Louis Althusser writes that Ideological State Apparatuses (the tools through which ideology upholds and creates the state) are not only the "stake, but also the site of class struggle, and often of bitter forms of class struggle," in part because the ruling class cannot completely control ideological discourse, allowing the exploited classes "to find means and occasions to express itself there [in ISAs], either by the utilization of their contradictions, or by conquering combat positions in them in struggle" (147). I would say that Jacoby's concern is that multiculturalism is too much of the latter and very little of the former: once the positions within dominant ideology have been established (Women's studies, gender studies, Latin American studies, etc.), those who occupy those positions are more concerned with showing that we are all the same, deep down.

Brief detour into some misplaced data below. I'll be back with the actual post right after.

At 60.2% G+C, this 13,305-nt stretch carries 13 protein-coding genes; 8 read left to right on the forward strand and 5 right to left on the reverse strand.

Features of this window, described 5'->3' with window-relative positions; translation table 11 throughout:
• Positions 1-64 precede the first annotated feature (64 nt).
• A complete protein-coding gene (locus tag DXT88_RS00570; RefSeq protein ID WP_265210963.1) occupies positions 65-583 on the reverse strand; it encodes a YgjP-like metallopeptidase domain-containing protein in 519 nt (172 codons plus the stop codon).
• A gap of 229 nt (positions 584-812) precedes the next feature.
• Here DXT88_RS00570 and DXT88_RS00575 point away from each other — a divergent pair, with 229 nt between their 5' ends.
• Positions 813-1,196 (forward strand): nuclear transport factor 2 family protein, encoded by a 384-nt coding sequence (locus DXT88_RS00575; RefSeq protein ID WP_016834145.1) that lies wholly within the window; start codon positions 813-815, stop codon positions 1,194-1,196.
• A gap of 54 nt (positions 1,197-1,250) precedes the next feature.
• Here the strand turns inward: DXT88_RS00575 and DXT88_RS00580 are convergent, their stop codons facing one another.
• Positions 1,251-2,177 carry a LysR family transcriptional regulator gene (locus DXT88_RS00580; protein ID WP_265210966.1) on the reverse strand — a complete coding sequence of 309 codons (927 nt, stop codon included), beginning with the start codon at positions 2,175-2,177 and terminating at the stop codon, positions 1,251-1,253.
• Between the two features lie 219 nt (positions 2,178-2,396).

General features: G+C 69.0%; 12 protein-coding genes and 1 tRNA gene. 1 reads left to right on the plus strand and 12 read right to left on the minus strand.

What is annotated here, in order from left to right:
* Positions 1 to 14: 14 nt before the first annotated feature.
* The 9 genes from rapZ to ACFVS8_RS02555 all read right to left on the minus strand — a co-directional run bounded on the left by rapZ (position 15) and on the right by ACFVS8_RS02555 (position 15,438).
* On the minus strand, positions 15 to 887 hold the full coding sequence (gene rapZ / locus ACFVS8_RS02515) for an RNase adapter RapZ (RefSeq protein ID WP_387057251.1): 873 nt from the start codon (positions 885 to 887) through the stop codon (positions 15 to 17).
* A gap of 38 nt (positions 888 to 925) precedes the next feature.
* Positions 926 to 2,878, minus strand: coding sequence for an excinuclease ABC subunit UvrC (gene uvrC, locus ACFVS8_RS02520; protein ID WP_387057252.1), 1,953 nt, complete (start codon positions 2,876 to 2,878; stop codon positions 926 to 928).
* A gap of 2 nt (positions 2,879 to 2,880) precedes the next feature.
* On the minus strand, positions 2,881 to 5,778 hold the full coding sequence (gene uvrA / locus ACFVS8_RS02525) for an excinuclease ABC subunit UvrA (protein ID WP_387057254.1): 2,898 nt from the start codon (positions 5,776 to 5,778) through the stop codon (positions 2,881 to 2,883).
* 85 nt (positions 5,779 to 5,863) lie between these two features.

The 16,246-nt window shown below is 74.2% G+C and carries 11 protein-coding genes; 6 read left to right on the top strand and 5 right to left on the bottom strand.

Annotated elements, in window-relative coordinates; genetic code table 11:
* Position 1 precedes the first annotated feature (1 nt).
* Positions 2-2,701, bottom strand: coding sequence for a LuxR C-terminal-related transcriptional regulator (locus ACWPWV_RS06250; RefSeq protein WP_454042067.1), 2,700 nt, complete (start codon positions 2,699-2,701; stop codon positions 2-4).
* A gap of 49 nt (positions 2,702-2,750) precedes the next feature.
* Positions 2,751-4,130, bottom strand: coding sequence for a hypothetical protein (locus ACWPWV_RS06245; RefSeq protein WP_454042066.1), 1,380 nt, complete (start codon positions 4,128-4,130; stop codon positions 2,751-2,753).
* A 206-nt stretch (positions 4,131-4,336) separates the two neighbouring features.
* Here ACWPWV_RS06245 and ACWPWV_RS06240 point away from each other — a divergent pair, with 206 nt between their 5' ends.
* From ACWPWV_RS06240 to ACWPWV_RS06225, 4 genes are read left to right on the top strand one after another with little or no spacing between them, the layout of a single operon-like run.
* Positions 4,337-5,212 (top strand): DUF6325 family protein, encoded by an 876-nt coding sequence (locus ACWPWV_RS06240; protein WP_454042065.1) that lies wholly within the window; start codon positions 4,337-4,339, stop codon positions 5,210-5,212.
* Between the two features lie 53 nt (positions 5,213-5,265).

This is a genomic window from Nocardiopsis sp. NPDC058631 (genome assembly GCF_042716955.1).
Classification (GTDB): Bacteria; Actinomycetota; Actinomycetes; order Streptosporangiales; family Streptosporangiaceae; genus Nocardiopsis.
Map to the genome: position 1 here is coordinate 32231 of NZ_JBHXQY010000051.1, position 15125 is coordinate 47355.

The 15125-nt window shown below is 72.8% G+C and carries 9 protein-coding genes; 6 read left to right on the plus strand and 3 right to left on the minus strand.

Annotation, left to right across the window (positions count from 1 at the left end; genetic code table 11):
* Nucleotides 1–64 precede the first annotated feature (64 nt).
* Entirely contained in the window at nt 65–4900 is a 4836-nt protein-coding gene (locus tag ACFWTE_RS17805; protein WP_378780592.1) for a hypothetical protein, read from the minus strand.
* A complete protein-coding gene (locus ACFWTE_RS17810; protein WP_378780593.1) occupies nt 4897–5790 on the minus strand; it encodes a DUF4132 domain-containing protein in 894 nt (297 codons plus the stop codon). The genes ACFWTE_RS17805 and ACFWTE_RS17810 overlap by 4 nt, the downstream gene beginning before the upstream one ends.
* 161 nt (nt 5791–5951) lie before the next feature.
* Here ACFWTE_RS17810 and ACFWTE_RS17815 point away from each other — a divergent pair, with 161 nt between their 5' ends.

I'm not entirely sure I agree with his argument, though I find parts of it very convincing. After all, it seems that we do offer up a "choice" between identities that changes our basic relationship to economic society very little—I can be "masculine" or "feminine"; "white," "black," "brown," or "red"; "German," "English," "!Xhosan," "Maya," or "Cantonese"; and still participate in consumer society. However, there is a difference in the way that each of these identities participates in consumer society, although Jacoby is right that such differences are fading as Globalization proceeds.